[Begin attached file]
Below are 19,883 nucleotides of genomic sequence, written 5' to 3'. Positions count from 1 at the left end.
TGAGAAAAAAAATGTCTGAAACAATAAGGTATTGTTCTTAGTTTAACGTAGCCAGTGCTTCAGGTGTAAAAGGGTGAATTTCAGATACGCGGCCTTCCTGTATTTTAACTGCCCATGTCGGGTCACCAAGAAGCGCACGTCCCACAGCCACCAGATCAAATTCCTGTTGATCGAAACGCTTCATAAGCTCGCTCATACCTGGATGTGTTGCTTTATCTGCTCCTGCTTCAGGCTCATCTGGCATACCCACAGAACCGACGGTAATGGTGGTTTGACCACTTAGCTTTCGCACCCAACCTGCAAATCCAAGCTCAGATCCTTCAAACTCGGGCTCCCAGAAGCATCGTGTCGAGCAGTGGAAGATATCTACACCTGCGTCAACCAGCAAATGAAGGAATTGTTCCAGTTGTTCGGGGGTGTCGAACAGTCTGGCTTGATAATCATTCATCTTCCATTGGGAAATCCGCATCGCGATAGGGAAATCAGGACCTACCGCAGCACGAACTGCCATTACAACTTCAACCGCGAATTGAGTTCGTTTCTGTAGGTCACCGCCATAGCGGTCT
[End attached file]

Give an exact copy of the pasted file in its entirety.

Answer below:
Below are 19,883 nucleotides of genomic sequence, written 5' to 3'. Positions count from 1 at the left end.
TGAGAAAAAAAATGTCTGAAACAATAAGGTATTGTTCTTAGTTTAACGTAGCCAGTGCTTCAGGTGTAAAAGGGTGAATTTCAGATACGCGGCCTTCCTGTATTTTAACTGCCCATGTCGGGTCACCAAGAAGCGCACGTCCCACAGCCACCAGATCAAATTCCTGTTGATCGAAACGCTTCATAAGCTCGCTCATACCTGGATGTGTTGCTTTATCTGCTCCTGCTTCAGGCTCATCTGGCATACCCACAGAACCGACGGTAATGGTGGTTTGACCACTTAGCTTTCGCACCCAACCTGCAAATCCAAGCTCAGATCCTTCAAACTCGGGCTCCCAGAAGCATCGTGTCGAGCAGTGGAAGATATCTACACCTGCGTCAACCAGCAAATGAAGGAATTGTTCCAGTTGTTCGGGGGTGTCGAACAGTCTGGCTTGATAATCATTCATCTTCCATTGGGAAATCCGCATCGCGATAGGGAAATCAGGACCTACCGCAGCACGAACTGCCATTACAACTTCAACCGCGAATTGAGTTCGTTTCTGTAGGTCACCGCCATAGCGGTCT